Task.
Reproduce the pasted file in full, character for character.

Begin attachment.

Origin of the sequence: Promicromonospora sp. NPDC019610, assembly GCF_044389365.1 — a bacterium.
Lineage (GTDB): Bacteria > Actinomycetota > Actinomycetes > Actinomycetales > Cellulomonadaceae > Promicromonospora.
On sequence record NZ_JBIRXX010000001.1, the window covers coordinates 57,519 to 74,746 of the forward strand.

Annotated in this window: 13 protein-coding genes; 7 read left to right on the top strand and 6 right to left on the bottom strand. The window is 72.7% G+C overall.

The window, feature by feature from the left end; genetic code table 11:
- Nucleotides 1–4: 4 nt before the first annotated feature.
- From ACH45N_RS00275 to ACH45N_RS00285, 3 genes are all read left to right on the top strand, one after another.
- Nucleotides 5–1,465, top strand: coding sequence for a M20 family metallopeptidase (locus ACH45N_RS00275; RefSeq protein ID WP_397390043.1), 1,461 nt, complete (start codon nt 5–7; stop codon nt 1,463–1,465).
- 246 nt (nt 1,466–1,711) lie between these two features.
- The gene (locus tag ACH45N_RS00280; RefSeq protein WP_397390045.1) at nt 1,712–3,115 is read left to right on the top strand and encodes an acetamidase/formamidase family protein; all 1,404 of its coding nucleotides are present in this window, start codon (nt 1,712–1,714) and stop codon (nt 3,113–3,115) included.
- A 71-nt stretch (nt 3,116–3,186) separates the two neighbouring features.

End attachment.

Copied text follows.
Origin of the sequence: Promicromonospora sp. NPDC019610, assembly GCF_044389365.1 — a bacterium.
Lineage (GTDB): Bacteria > Actinomycetota > Actinomycetes > Actinomycetales > Cellulomonadaceae > Promicromonospora.
On sequence record NZ_JBIRXX010000001.1, the window covers coordinates 57,519 to 74,746 of the forward strand.

Annotated in this window: 13 protein-coding genes; 7 read left to right on the top strand and 6 right to left on the bottom strand. The window is 72.7% G+C overall.

The window, feature by feature from the left end; genetic code table 11:
- Nucleotides 1–4: 4 nt before the first annotated feature.
- From ACH45N_RS00275 to ACH45N_RS00285, 3 genes are all read left to right on the top strand, one after another.
- Nucleotides 5–1,465, top strand: coding sequence for a M20 family metallopeptidase (locus ACH45N_RS00275; RefSeq protein ID WP_397390043.1), 1,461 nt, complete (start codon nt 5–7; stop codon nt 1,463–1,465).
- 246 nt (nt 1,466–1,711) lie between these two features.
- The gene (locus tag ACH45N_RS00280; RefSeq protein WP_397390045.1) at nt 1,712–3,115 is read left to right on the top strand and encodes an acetamidase/formamidase family protein; all 1,404 of its coding nucleotides are present in this window, start codon (nt 1,712–1,714) and stop codon (nt 3,113–3,115) included.
- A 71-nt stretch (nt 3,116–3,186) separates the two neighbouring features.